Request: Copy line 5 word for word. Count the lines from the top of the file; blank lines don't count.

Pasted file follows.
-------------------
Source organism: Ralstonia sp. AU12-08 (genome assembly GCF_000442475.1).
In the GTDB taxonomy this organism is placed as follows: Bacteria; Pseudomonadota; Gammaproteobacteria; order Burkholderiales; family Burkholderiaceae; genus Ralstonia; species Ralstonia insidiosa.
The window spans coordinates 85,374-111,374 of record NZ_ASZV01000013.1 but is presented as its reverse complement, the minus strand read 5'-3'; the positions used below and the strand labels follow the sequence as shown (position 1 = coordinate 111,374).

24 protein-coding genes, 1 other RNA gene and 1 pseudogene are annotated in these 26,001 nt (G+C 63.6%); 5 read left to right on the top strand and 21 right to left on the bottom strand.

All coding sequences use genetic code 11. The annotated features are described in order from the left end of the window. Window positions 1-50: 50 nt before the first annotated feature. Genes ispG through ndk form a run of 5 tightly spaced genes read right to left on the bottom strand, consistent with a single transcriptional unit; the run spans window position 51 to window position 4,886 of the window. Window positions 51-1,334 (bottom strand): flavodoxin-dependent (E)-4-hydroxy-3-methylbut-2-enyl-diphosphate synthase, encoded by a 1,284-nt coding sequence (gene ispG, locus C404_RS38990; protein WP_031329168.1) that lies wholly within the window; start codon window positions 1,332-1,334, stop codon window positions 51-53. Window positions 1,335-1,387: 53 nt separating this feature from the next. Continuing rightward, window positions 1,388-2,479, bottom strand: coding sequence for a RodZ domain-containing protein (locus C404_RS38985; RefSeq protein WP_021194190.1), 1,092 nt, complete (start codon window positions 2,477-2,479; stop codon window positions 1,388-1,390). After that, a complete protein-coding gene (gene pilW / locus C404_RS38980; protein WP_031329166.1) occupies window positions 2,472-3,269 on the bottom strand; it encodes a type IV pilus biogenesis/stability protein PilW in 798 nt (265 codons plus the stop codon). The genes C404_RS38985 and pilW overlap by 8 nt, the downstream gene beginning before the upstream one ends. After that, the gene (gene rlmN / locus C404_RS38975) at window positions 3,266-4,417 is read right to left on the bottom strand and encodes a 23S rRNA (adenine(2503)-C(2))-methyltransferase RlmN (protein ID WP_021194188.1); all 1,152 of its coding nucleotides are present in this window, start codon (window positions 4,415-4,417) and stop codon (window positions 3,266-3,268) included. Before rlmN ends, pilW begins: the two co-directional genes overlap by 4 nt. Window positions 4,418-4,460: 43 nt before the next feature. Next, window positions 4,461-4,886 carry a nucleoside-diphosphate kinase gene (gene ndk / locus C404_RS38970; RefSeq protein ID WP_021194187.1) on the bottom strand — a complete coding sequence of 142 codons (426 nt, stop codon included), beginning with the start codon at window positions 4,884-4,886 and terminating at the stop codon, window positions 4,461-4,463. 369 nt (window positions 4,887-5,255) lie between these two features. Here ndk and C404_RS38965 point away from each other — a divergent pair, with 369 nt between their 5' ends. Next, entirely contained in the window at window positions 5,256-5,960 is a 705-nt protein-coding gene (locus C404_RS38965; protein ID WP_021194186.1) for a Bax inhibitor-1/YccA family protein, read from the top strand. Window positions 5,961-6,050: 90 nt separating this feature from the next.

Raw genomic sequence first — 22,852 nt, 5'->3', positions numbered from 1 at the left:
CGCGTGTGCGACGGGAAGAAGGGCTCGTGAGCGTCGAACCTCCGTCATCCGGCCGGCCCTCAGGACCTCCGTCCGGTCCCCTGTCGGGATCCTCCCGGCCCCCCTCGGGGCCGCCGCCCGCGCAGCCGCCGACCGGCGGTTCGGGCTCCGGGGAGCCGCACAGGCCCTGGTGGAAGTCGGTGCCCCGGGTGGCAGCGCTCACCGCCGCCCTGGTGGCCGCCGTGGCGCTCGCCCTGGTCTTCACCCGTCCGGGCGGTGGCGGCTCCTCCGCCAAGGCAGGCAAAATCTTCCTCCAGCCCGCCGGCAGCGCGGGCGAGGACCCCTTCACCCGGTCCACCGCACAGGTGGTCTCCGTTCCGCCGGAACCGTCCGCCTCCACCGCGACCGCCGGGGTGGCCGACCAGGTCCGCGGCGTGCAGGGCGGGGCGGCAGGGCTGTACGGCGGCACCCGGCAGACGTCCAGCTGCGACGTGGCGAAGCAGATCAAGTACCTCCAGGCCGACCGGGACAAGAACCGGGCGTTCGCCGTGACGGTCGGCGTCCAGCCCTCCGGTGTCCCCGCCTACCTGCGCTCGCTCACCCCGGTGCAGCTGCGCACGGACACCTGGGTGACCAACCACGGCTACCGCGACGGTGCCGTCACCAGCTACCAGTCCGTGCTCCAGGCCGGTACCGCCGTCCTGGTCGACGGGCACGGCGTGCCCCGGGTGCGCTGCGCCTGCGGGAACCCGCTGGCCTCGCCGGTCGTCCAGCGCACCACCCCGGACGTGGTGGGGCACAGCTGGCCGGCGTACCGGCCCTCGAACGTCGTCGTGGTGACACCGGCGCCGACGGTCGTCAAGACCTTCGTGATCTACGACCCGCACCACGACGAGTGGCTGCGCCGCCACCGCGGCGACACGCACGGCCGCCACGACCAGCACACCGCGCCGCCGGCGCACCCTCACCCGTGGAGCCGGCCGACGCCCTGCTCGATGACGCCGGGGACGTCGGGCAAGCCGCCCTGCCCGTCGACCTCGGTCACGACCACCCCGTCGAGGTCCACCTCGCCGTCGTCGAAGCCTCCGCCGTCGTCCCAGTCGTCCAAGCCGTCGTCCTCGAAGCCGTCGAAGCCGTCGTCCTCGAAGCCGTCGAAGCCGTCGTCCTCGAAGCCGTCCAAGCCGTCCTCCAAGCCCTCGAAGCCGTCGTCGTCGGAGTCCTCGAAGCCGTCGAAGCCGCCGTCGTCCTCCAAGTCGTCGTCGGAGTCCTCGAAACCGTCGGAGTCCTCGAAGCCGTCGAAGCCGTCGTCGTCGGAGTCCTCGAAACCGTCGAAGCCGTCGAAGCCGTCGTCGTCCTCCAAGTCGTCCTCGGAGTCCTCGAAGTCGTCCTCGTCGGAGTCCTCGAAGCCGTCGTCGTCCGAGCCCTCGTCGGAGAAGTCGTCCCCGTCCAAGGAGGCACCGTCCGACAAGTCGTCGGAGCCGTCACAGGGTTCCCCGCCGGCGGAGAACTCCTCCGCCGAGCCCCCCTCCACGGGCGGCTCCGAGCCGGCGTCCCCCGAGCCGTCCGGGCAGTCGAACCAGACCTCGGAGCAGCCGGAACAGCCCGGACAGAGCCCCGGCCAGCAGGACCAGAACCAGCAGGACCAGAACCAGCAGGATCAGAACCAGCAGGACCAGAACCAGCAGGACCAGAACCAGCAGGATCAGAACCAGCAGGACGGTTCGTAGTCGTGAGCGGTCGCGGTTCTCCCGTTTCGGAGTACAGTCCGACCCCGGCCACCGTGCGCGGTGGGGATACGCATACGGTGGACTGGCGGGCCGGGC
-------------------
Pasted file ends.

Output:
All coding sequences use genetic code 11. The annotated features are described in order from the left end of the window. Window positions 1-50: 50 nt before the first annotated feature. Genes ispG through ndk form a run of 5 tightly spaced genes read right to left on the bottom strand, consistent with a single transcriptional unit; the run spans window position 51 to window position 4,886 of the window. Window positions 51-1,334 (bottom strand): flavodoxin-dependent (E)-4-hydroxy-3-methylbut-2-enyl-diphosphate synthase, encoded by a 1,284-nt coding sequence (gene ispG, locus C404_RS38990; protein WP_031329168.1) that lies wholly within the window; start codon window positions 1,332-1,334, stop codon window positions 51-53. Window positions 1,335-1,387: 53 nt separating this feature from the next. Continuing rightward, window positions 1,388-2,479, bottom strand: coding sequence for a RodZ domain-containing protein (locus C404_RS38985; RefSeq protein WP_021194190.1), 1,092 nt, complete (start codon window positions 2,477-2,479; stop codon window positions 1,388-1,390). After that, a complete protein-coding gene (gene pilW / locus C404_RS38980; protein WP_031329166.1) occupies window positions 2,472-3,269 on the bottom strand; it encodes a type IV pilus biogenesis/stability protein PilW in 798 nt (265 codons plus the stop codon). The genes C404_RS38985 and pilW overlap by 8 nt, the downstream gene beginning before the upstream one ends. After that, the gene (gene rlmN / locus C404_RS38975) at window positions 3,266-4,417 is read right to left on the bottom strand and encodes a 23S rRNA (adenine(2503)-C(2))-methyltransferase RlmN (protein ID WP_021194188.1); all 1,152 of its coding nucleotides are present in this window, start codon (window positions 4,415-4,417) and stop codon (window positions 3,266-3,268) included. Before rlmN ends, pilW begins: the two co-directional genes overlap by 4 nt. Window positions 4,418-4,460: 43 nt before the next feature. Next, window positions 4,461-4,886 carry a nucleoside-diphosphate kinase gene (gene ndk / locus C404_RS38970; RefSeq protein ID WP_021194187.1) on the bottom strand — a complete coding sequence of 142 codons (426 nt, stop codon included), beginning with the start codon at window positions 4,884-4,886 and terminating at the stop codon, window positions 4,461-4,463. 369 nt (window positions 4,887-5,255) lie between these two features. Here ndk and C404_RS38965 point away from each other — a divergent pair, with 369 nt between their 5' ends. Next, entirely contained in the window at window positions 5,256-5,960 is a 705-nt protein-coding gene (locus C404_RS38965; protein ID WP_021194186.1) for a Bax inhibitor-1/YccA family protein, read from the top strand. Window positions 5,961-6,050: 90 nt separating this feature from the next.